811 Assumed Terms
In the description of scientific method, we shall use the following as assumed terms:
Know, Knower, Knowee, Knowledge;
Senses, Sensation or Perception, Observation, Experimentation;
Intellect, Association, Reasoning, Logic, Inductive Logic,
Memory, Remembering, Recalling; Emotion, Feeling;
The mode of knowing with the aid of the faculties and methods mentioned in the last four sections is called Kartru-Tantra in Sanskrit. It means “Knower-Dependent”;
Intuition or trans-intellectual, trans-sensory, trans-emotional, and trans-memory mode of directly knowing a thing- in-itself.
This mode is called Vastu-Tantra in Sanskrit. It is said to be acquired by Tapas, a method of concentration, self-sublimation, and self-development; and it means “Knowee-Dependent”.
812 Emergence of Knowledge
When knower and knowee are brought into relation, the knower knows the knowee; and knowledge emerges. Knowledge is expressed in language or in some other medium; and expressed knowledge is stored in memory. The simplest mode of knowing is for the knower to perceive the knowee with the aid of one or other of the primary senses. This action may be called primary perception. Little is known about primary perception; perhaps it is ordinarily experienced only by the new-born baby. Soon after birth, association of the results of two or more simultaneous primary perceptions would take place. Each new perception will also be instantaneously and spontaneously and inexorably associated with what is already stored in memory. In due course, the mode of knowing goes beyond perception and association; it includes reasoning; and reasoning progressively gets more involved. Increasingly sharper and more powerful logic is used in the reasoning. In course of time, two classes of knowee come to be recognized – one outside the memory of the knower, and the other inside it. An external knowee may be called a Concrete Knowee or an Object; and an internal knowee may be called an Abstract Knowee or a Concept. The former adds to concrete knowledge; and the latter to abstract knowledge. Further, a concept, with an object as an external correlate, may be called a Concrete Concept; and one without it, an Abstract Concept. We can speak of increasing degrees of abstraction.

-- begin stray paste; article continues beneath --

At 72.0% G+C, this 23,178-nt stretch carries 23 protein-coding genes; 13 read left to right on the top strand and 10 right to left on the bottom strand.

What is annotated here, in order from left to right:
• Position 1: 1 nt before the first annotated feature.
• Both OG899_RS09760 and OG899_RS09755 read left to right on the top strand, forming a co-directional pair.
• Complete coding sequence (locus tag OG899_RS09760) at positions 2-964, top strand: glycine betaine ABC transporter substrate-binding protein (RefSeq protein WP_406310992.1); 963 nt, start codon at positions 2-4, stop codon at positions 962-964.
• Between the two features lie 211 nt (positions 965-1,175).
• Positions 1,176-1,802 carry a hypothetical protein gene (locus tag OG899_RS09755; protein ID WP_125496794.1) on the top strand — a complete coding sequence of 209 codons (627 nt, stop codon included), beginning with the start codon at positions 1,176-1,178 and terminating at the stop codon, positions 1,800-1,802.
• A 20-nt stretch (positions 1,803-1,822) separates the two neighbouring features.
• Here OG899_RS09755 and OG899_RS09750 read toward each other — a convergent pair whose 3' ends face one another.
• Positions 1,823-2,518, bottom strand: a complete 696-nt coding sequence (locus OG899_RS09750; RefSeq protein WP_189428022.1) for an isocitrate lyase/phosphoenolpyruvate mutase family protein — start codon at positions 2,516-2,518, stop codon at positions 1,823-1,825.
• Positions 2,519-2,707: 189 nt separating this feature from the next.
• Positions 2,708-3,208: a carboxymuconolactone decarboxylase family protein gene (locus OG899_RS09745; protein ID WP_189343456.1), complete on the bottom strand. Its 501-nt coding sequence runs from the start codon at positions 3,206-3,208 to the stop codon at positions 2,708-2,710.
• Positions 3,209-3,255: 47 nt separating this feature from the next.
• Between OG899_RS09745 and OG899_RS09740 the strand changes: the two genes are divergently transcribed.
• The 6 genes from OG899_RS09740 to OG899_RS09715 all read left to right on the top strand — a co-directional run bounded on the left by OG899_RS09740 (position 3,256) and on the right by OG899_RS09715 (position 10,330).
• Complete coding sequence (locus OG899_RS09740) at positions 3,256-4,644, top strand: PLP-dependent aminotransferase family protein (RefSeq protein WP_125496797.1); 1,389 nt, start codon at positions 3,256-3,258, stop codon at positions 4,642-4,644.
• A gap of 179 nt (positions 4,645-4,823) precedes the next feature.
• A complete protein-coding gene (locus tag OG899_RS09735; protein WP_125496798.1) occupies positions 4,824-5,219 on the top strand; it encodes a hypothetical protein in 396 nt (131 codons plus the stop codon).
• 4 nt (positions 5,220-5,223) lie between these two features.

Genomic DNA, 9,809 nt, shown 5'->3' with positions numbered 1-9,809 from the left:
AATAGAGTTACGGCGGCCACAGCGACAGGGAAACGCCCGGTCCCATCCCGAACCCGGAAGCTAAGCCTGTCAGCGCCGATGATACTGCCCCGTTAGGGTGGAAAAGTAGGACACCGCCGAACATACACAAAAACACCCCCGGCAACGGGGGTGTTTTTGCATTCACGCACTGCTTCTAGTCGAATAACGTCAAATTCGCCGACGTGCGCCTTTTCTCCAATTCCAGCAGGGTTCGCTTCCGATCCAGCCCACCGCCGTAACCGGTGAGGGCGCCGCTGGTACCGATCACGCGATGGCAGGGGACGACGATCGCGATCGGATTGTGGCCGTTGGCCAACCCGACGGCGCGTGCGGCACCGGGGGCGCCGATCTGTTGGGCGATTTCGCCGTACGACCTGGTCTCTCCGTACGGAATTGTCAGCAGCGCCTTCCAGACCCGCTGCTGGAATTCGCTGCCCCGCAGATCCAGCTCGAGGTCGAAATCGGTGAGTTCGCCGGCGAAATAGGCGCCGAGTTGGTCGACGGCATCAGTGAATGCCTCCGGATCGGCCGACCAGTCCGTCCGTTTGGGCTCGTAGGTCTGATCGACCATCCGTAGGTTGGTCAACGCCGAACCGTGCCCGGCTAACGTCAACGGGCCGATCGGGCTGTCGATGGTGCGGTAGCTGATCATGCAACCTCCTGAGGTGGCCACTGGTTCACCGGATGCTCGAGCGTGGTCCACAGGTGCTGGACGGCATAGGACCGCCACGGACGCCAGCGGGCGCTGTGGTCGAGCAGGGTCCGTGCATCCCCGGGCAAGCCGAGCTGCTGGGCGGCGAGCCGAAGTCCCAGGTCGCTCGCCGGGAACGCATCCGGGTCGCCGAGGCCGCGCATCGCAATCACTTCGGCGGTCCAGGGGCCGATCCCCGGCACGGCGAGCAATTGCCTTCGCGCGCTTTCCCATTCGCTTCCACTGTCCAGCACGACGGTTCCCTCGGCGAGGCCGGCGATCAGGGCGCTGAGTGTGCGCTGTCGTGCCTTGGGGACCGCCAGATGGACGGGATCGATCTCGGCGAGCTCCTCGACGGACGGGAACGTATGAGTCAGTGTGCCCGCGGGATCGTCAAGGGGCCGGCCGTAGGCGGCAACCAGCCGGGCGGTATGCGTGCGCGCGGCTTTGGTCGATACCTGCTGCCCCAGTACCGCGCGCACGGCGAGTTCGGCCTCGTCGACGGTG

Concrete and Abstract are only relative terms; they have a meaning only when used together either explicitly or implicitly. We can think of a Scale of Abstraction or of the reverse of it, viz., a Scale of Concreteness. The term Entity may be used to denote either an object or a concept.
813 Universe of Knowledge
Language, record, and other forms of communication across space and through time make it possible for mankind to cumulate one another’s knowledge and add to it co-operatively either in a systematic or in a casual way. Universe of Knowledge is the sum-total, at the moment, of such cumulated knowledge. It is being continuously developed and added to. Different domains of the universe of knowledge are developed by different methods. Scientific method is one of the recognised methods of development.
814 Spiral of Scientific Method
Scientific method is characterised by a never-ending spiral movement. It is schematically represented in the diagram on the next page. The cycle implied in the spiral will be followed in the clock-wise direction. For convenience of reference, the four cardinal points of the cycle are denoted by the terms Nadir, Ascendent, Zenith, and Descendent. The nadir marks the accumulation of facts, obtained by observation, experimentation, and other forms of experience. The ascendent marks the accumulation of inducted or empirical laws got out of the facts accumulated at the nadir, by inductive logic including normal equations and other aids from statistical calculus. The zenith marks the fundamental laws formulated with the aid of intuition of some degree or other so as to comprehend all the inducted or empirical laws accumulated at the ascendent as compelling implications. The descendent marks the accumulation of the deduced laws got from the fundamental laws at the zenith, with the aid of deductive logic including general semantics and all kinds of mathematical calculuses.
S.R. Ranganathan, The Five Laws of Library Science, 1957, pp. 356-358.